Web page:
The fitness industry has evolved substantially over the last 10 years; keeping in stride with those developments, fitness professionals and industry leaders have had to adjust and evolve their programming to maintain the safest and most effective practices.
Our barre mentors, Fred and Lis, were the leaders of these changes in the barre industry (as they established barre fitness), rooting their methods and core principles in the fundamentals of movement, the ‘why’ behind the what, and leading the demand for educated and qualified teachers.
Over the last 5 years there was a single movement that continued to threaten the very integrity of barre fitness on the whole, and continues to threaten the safety of clients when it is misused. That movement is the TUCK.
‘Because the barre class industry is over the top with pulsing, squeezing and tucking, the knowledgeable professionals in the world of exercise science do not see the value. They see it as imbalanced and incomplete.’ -Fred DeVito, co-founder Exhale Core Fusion [barre]
We are committed to the credibility of our programming, the education of our clients, and the integrity of barre fitness, which is why we (emphatically) emphasize the proper application of neutral spine alignment and core stabilization. And that’s also why you’ll never ‘tuck’ in thighs at b:core. While all of our teachers will be happy to educate you on our core principles and the ‘why’ behind each of our movements, our teacher Ellie offered up her own take. The below piece is not only a perfect summary of the risks of under-evolved programming or under-qualified instruction, but is also the perfect blend of Ellie’s deep functional knowledge with her dry wit — and is part of what makes her such a great pillar on our team. So, without further adieu, here’s why you shouldn’t EVER tolerate a ‘bad tuck,’ or worse, be a ‘mother tucker.’
A “tuck” in professional terms is a posterior tilt of the pelvis.
How do I get tucked?
If you lie down on your back, and pull your pubic bone to your belly button so that your low back is flat against the floor, that means you just got tucked. You got tucked good.
Why the tuck are we tucking?
There are a few reasons this position is used in barre. One is to protect the low back when doing glute/seat/butt work. In professional terms, we are trying to avoid lumbar extension while in hip extension. In regular people terms, you are trying not to arch the low back while moving the leg behind the hip. The other main reason is to work the lower abs. The lower half of your six pack ab muscles is the main muscle you engage while tucking, and therefore, during the ab section of class you would benefit from this position.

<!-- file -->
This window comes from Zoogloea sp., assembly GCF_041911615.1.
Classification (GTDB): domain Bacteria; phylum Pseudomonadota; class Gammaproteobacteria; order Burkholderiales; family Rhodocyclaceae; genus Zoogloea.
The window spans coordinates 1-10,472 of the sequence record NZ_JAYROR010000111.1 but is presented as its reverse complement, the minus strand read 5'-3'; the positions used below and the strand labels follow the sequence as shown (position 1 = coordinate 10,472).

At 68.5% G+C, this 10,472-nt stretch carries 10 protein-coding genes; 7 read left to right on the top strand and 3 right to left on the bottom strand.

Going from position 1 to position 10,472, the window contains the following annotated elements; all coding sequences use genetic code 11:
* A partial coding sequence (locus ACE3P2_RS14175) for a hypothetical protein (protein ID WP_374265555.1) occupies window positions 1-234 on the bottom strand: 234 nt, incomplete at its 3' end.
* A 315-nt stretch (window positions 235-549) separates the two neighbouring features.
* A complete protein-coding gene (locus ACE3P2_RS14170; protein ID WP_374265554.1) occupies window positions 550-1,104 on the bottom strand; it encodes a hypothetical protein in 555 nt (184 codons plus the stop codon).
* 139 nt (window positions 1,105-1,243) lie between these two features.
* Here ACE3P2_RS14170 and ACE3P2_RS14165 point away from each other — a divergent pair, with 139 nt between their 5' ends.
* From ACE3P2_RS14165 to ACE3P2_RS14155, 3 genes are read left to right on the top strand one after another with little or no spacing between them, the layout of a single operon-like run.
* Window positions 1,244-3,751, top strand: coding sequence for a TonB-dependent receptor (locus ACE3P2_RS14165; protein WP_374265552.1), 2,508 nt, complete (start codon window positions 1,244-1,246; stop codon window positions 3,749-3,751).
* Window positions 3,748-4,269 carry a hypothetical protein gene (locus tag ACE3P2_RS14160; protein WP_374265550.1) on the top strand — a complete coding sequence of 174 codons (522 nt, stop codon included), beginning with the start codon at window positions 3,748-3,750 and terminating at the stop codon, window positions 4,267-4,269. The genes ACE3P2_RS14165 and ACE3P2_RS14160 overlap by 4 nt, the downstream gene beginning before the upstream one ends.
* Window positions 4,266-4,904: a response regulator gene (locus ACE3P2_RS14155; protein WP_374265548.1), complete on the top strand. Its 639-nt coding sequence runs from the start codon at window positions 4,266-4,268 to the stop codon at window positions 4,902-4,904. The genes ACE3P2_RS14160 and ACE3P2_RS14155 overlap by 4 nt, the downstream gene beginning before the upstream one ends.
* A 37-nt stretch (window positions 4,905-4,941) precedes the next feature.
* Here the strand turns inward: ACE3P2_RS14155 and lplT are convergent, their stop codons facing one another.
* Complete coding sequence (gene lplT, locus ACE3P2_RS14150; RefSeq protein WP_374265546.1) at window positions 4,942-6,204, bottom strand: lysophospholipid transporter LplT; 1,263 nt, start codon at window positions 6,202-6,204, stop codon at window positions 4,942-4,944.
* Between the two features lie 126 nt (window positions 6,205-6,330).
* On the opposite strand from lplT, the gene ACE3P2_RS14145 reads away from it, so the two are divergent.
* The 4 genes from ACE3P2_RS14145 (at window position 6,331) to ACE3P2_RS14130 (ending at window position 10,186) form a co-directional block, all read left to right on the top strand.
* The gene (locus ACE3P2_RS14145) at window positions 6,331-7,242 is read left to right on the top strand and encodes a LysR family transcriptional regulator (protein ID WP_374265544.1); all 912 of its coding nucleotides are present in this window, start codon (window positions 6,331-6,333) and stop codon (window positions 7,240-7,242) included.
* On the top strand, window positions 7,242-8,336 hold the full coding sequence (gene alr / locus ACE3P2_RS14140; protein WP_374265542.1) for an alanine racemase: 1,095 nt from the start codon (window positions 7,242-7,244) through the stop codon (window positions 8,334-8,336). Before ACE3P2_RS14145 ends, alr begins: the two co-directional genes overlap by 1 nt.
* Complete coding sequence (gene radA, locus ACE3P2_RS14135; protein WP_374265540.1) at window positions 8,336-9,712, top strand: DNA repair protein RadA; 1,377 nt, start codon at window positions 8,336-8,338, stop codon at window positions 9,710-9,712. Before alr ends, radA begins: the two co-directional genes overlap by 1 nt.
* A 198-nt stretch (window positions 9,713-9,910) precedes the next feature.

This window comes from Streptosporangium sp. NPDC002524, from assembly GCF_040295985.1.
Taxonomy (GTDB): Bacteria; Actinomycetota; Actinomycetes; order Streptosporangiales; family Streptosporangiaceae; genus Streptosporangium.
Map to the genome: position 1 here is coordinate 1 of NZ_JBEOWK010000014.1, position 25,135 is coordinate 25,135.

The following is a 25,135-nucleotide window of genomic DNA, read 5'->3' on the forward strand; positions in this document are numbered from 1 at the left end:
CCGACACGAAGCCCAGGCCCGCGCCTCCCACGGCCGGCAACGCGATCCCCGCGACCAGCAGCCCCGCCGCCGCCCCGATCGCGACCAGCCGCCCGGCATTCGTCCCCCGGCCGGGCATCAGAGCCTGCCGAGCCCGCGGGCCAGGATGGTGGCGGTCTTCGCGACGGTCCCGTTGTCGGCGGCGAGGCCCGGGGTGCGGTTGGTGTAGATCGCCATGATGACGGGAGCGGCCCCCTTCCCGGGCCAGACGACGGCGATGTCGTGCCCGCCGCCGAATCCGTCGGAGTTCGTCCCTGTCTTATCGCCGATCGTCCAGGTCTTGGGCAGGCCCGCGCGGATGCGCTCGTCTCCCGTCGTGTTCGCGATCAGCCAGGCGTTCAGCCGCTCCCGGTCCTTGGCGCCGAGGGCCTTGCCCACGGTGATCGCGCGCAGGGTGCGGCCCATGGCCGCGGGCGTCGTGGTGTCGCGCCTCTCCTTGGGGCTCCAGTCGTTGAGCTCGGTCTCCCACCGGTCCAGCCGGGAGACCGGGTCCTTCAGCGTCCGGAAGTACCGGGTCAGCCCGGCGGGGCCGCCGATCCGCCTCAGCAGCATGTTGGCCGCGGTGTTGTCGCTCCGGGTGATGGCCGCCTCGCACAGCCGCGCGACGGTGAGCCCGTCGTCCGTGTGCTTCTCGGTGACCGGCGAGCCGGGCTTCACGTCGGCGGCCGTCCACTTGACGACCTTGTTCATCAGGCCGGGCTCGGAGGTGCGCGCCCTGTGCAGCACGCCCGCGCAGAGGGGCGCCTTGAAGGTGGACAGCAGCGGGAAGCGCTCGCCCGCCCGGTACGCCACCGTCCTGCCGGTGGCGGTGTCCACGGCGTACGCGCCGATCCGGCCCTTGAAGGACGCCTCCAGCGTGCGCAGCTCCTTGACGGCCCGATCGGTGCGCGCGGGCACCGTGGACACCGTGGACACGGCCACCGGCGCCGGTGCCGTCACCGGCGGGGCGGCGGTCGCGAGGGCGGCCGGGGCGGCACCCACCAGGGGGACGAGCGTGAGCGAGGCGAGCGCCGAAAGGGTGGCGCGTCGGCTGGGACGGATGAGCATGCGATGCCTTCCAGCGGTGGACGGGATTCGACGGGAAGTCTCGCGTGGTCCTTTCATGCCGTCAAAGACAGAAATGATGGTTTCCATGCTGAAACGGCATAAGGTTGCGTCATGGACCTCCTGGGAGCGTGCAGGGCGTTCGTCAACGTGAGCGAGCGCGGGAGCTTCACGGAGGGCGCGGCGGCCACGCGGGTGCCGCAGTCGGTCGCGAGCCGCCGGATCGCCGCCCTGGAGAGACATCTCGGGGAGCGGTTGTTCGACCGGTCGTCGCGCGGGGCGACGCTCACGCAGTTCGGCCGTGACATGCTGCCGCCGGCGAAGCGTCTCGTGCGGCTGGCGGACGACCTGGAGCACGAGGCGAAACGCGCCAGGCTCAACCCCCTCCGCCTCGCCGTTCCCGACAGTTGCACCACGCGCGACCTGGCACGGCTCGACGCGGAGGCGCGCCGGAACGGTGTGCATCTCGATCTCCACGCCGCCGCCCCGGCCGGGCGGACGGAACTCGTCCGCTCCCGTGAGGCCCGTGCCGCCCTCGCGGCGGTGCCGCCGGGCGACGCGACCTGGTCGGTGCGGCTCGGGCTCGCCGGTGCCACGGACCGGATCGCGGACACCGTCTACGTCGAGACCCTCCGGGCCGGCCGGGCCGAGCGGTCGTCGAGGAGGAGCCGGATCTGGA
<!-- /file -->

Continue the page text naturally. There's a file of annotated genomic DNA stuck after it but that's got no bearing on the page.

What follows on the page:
It is important to note that tucking is NOT a glute exercise. The tuck is used as a set up for glute exercise. Tucking is a CORE exercise.
Red flags and dangers:
We are a nation of tuckers. We’re getting tucked all the time. We’re getting tucked at our desks, in our cars and watching TV at home. So the majority of Americans need to strengthen the low back in the neutral alignment-meaning the posture we have standing up if we have amazing, beautiful UNTUCKED posture. The great thing is, you do not have to do a special low back strengthening section during your workout. If you are holding your spine in a neutral position while doing something else-thighs at the barre, plank, squats, anything- you are strengthening your low back AND you’re strengthening it in a functional, useful way.
Getting tucked at inappropriate times-when you don’t actually need the tuck to make an exercise more effective-you are risking grave injury. Sciatic pain is one of the most common negative effects of over-tucking. This is nerve pain down the leg, often due to over-tight, improperly exercised glutes. The second one- and the most important for all women in any age group, in any lifestyle- is pelvic floor health. Often you don’t think about those muscles until something is wrong (you pee every time you sneeze…or if someone else sneezes…or someone on TV sneezes) and by then it might be too late. One of the best and simple things for your pelvic floor is to go untuck yourself.
If you are in any exercise class and you spend more time in a tuck than in a natural posture: leave.
If you are in class and you are told to tuck while not working glutes or abs: leave.
If you ask your instructor the what/why/how of tuck and they don’t know: leave.
If you ask your instructor about your pelvic floor and they don’t know: leave.
Get tucked the right way! Get tucked the good way! Go untuck yourself sometimes too!
[You can find Ellie teaching group and private barre classes at b:core throughout the week, as well as group and private pilates (mat + reformer) classes at truPilates. Sign up for one of her classes and set your core foundation the right way. She’s also open to holding office hours at Brazo’s, but you’ll have to come to class to set up your tucking education with her.]